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HOME > Science Fiction > The psychology of sleep > CHAPTER XVIII STILL FURTHER DEVICES
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 The sleep of a man is sweet. Ecclesiastes.
“The Witchery of Sleep” records for us some interesting mechanical devices for inducing sleep, more common in Europe than in this country. Their inventors hope to perfect them so that they may take the place of drugs and “sleeping potions.” This is an end to be wished by all who know the steady increase of the “drug habit.” Among these sleep-inducing instruments the newest is the “vibrating coronet.” This coronet has three metal bands which encircle the head and two strips extending to the . By means of a spring these strips vibrate the gently and induce . All the mechanical devices are constructed on the plan of inducing eye-weariness, whether by or by fixity. Either effect is in accordance with the modern theories of sleep. Sleep may be induced by monotony also of sounds; by concentration either of the attention or the hearing on one point, or by more numerous impressions89 than the eye can comfortably receive; thus, when riding in a train, the succession of views will often induce sleepiness.
The “Alouette,” a collection of little mirrors attached to the ebony panels of a box, is so placed that a ray of light falls on the mirrors in such a way as to the eye of the . Both this and the “Fascinator,” a highly polished nickel ball attached to a flexible wire depending from a metal band similar to the “Coronet,” work on the plan of concentrating the vision. In a similar way a light-house or a miniature flashlight, with its appearing and disappearing light, induces drowsiness, possibly hypnotic, through change. It is needless to say that these devices might be injurious to the sight and certainly would not work where the cause of is eyestrain. That is a case for the .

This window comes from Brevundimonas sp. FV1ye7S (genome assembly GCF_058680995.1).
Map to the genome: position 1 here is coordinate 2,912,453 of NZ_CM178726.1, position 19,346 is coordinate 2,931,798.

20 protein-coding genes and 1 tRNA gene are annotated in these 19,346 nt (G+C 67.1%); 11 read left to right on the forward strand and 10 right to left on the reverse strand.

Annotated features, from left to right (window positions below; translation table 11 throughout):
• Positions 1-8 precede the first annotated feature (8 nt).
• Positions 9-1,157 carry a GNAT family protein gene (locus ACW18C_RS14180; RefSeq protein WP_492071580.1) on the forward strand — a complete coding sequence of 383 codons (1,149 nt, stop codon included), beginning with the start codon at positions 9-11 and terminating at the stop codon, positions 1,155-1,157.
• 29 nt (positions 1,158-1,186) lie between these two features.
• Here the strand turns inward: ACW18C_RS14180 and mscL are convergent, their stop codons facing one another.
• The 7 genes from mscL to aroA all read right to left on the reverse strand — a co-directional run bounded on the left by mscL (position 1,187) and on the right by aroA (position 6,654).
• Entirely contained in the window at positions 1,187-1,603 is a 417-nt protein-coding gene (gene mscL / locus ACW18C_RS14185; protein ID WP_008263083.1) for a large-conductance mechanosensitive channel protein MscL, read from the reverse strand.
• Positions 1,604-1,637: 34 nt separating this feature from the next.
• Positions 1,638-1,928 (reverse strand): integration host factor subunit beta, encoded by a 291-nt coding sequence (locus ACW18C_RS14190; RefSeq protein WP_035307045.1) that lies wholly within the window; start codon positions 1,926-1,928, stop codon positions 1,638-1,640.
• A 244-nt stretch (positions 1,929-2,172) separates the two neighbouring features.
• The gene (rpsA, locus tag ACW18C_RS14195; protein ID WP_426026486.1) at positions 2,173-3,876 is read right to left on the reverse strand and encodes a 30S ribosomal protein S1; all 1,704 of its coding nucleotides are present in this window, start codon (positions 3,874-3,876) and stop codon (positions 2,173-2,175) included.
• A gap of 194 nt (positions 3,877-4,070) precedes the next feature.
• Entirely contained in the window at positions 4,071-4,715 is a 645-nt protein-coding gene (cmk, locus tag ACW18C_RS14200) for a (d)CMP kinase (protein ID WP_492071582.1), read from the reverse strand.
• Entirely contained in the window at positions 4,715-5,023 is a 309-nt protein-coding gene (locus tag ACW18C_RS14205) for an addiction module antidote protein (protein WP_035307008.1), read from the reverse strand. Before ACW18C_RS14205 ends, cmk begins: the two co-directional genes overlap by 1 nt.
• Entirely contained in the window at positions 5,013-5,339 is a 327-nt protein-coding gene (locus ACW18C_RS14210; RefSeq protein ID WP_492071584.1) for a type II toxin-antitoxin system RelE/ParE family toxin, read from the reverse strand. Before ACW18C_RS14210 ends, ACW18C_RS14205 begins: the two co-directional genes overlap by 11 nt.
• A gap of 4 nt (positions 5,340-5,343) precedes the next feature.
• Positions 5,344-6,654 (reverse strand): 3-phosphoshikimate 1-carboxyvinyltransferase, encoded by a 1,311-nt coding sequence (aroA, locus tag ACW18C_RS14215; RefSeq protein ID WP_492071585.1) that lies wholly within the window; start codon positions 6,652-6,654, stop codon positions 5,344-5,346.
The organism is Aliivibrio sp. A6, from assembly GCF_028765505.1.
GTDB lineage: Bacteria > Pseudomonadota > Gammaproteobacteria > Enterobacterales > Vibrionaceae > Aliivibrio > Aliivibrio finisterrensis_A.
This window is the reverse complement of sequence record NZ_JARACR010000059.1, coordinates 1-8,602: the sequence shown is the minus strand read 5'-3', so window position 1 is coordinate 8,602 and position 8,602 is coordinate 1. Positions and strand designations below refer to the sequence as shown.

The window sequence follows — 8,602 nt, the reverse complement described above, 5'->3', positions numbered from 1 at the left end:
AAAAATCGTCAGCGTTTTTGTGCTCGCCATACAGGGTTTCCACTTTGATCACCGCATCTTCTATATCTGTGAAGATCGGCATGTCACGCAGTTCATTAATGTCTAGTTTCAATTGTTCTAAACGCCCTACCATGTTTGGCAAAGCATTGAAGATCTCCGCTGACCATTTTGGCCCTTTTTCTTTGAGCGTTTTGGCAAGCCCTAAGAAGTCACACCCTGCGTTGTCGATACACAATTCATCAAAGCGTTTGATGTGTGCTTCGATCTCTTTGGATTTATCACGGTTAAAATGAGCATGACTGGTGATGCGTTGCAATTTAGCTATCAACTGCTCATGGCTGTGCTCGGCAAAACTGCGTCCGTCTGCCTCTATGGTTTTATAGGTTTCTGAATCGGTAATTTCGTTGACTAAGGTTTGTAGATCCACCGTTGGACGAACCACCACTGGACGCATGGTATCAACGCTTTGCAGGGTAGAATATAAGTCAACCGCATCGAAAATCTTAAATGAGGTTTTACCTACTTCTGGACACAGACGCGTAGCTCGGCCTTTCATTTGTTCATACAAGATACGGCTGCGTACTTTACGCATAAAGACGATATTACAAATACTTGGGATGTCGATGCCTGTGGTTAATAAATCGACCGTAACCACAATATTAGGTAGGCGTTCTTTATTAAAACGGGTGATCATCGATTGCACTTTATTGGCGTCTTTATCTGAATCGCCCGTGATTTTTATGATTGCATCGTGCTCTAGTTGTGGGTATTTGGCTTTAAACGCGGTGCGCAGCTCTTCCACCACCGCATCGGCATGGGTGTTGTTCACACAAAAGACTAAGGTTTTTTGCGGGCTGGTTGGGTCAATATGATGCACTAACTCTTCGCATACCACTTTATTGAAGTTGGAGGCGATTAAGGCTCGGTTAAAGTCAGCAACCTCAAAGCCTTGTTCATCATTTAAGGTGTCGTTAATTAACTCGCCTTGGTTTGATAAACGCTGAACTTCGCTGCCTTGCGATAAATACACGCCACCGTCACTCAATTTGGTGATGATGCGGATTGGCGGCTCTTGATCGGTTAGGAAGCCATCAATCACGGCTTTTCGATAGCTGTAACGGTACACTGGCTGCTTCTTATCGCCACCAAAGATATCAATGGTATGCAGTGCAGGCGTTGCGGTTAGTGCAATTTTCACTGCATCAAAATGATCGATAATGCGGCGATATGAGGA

But when it is impossible to obtain mechanical devices, there are many simple schemes of inducing sleep. Any light work, mental or physical, is helpful. To start writing letters, particularly if one is not fond of letter-writing, will sometimes induce sleepiness very quickly. Sorting and arranging old papers will have the same effect, unless one is of a nature to find such an occupation exciting.
Of course, a drawback in any of these light occupations is that by the time one has undressed drowsiness may have fled. That possibility makes it desirable that all preparations for bed shall first be made and a warm robe with comfortable bedroom shoes shall constitute the only extra clothing. Warmth of body, especially of the feet, is essential to sleep. Sometimes so simple a thing as a hot-water bottle at the feet, or even bed-socks, will make all the difference between wakefulness and .
Then there is the matter of deep breathing, which seems especially adapted to feeble or run-down physiques. That is a large subject more familiar to the people of the Orient than to us. Some Orientals are able to put themselves into trance-like sleep by their knowledge of deep breathing. Numerous books have been written treating of this subject, among the best of which are “The Science of Breath,” by Ramacharaka, and “The Law of Breath,” by Ella A. Fletcher, though the “Rhythmical Breath” seems fanciful to Western readers.
Sleeplessness is sometimes due to lack of physical exercise, and, when that is so, no device is so effective as work—real physical effort. A great many persons take calisthenic exercises and go in for physical culture to develop muscles and also to regulate circulation so that sleep will come more readily. These are good makeshifts for persons who have no opportunity to work, but, where ............
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